The notion of achievement discrepancies is carried in countries all over the world. During our time in Peru, we are given the opportunity to observe schools that teach students of varying socioeconomic backgrounds. So far this week, we were given the opportunity to tour two schools. One is named Fé y Alegria (faith and happiness), and it is a middle/working class school that serves students aged pre-k through high school. It is a public school run by a private religious institution, a concept foreign to me because in the United States we have separation of church and state. The school more or less met my expectations, and I was excited to observe educational practices here. The school offers classes to students that are similar to the classes I took at school. They have math, history, science, Spanish, English, gym, and art. It has a newly painted blacktop and other gymnasium space outside as well. The teachers are kind and helpful, and from what we could tell have a positive relationship with the student body. When I was walking around, I felt like the school was wonderful, but by some educational standards, it measures at only an “average education.” The second school we visited was Collegio Franklin Delano Roosevelt. It is an American international school that serves elite members of the Lima community. Many students are children of diplomats or other upper-class members of society.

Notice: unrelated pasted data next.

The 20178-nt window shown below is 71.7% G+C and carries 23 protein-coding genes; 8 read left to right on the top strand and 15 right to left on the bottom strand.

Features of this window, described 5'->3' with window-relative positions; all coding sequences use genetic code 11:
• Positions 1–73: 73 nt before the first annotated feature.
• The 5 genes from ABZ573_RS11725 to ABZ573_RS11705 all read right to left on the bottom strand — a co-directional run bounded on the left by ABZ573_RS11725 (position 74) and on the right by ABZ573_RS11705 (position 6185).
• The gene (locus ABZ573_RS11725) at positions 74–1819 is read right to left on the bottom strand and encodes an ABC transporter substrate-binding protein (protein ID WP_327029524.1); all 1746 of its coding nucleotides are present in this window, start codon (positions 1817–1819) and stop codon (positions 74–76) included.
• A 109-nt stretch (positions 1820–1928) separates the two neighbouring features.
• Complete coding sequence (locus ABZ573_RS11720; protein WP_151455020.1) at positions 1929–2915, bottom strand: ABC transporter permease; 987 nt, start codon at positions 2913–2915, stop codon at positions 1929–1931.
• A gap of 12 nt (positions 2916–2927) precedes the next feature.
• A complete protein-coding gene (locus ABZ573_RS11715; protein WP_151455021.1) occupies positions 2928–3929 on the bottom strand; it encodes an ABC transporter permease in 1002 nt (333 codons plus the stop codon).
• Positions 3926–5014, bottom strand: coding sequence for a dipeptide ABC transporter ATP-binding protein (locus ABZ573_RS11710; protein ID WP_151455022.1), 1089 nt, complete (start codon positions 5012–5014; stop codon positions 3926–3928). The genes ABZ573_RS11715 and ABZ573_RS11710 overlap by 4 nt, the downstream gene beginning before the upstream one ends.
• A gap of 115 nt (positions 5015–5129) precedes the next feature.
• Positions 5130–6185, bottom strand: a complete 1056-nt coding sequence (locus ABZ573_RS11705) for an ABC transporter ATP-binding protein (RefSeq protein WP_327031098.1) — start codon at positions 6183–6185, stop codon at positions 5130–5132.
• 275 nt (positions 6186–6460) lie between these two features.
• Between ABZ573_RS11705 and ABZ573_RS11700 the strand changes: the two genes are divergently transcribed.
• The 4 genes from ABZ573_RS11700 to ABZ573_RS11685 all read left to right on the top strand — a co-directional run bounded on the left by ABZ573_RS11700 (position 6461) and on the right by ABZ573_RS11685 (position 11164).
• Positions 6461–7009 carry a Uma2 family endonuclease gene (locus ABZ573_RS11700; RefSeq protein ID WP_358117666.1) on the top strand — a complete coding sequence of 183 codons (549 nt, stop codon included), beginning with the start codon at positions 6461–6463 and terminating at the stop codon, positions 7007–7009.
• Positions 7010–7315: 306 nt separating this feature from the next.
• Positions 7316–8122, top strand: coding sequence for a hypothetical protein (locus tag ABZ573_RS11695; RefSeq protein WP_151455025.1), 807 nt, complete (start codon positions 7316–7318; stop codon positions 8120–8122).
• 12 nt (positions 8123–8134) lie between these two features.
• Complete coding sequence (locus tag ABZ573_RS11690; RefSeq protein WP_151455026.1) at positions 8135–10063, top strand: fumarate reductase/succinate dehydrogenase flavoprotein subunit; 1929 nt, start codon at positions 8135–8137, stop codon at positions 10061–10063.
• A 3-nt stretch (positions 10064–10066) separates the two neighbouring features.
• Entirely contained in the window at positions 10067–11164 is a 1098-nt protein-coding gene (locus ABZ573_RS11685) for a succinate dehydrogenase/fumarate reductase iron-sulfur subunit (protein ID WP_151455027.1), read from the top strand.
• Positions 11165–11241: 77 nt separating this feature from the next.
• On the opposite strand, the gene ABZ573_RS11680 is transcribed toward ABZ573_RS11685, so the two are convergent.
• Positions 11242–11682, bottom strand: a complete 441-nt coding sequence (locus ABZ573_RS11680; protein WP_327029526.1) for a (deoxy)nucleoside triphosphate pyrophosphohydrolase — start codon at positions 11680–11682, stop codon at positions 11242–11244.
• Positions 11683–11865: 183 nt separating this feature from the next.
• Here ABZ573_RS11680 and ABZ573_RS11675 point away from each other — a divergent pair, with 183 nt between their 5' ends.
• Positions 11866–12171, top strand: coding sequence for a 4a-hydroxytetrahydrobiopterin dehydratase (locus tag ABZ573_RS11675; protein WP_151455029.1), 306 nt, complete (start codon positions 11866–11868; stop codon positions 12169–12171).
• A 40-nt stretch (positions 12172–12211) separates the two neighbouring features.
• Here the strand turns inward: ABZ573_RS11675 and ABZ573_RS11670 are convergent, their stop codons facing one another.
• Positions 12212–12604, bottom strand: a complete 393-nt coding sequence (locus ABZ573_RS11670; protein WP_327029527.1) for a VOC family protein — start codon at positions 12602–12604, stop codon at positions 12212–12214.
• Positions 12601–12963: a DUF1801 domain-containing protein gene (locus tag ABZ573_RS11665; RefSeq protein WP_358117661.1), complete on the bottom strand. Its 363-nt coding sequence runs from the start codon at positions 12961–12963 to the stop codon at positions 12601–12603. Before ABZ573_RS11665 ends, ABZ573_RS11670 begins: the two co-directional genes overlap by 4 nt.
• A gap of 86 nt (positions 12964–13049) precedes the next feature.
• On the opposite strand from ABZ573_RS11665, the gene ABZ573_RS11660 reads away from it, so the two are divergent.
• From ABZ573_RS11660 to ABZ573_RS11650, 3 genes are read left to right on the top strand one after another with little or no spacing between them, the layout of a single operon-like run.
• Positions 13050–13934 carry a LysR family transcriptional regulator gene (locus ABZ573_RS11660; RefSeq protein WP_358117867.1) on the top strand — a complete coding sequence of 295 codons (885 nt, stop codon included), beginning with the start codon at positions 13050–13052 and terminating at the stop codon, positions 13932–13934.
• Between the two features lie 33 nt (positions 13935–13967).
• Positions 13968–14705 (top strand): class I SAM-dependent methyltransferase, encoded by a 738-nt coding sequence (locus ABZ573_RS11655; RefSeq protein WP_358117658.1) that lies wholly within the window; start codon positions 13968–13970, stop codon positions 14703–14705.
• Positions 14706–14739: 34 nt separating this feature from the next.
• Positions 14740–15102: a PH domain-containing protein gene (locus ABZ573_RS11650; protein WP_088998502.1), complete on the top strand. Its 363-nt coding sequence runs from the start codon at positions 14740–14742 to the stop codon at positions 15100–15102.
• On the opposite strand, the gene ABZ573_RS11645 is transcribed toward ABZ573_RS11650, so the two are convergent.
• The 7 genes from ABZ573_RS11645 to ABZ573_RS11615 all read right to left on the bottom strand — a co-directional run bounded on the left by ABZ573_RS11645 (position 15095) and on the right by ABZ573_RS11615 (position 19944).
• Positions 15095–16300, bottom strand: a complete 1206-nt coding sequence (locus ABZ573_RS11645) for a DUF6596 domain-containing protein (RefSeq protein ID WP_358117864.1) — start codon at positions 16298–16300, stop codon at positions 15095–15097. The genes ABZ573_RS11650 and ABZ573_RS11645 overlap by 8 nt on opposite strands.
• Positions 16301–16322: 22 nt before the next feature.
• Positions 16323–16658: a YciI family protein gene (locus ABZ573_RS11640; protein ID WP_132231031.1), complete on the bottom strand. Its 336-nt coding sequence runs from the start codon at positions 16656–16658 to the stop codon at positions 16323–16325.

Roosevelt was the most impressive educational institution I have ever laid eyes on. They had state of the art technology, innovative learning spaces, and eco-friendly buildings. The students are given freedom to learn about things that they choose. They can develop their passions and interests in their classrooms, work collaboratively on projects, and explore fields of entrepreneurship and engineering. There are countless after school activities available and outdoor spaces out the wazoo. And I was absolutely sick to my stomach. I hadn’t felt that close to vomiting since I got the stomach flu in 7th grade history class. My stomach buckled under the pressure of the privilege. Even though it was constructed as an open campus, I felt increasingly claustrophobic with every step I took. After visiting each room, my heart sank thinking about my students back home, who have struggled to afford books, and this school can provide its students with dozens of beanbag chairs. I was overwhelmed by the vastness of the resources; however, I was not that surprised. The way that this school is structured ties into a few pre-departure readings we did covering topics of racism and linguistic prejudice. Racism in Peru isn’t exactly racism, as it is closer to classism. Those who speak English are typically the most affluent individuals in Peru, and it is seen as a language of privilege. Those who speak Spanish are associated with a middle or working class. Those who speak only indigenous languages are often discriminated against and kept at a low socioeconomic status. Roosevelt is an English immersion school, therefore all the classes except Spanish and French are taught in English. The students who attend Roosevelt are children of diplomats or other wealthy upper-class members of society. Part of the reason parents send their children to Roosevelt is because English education is viewed as “good schooling,” because of the privilege associated with speaking the English language.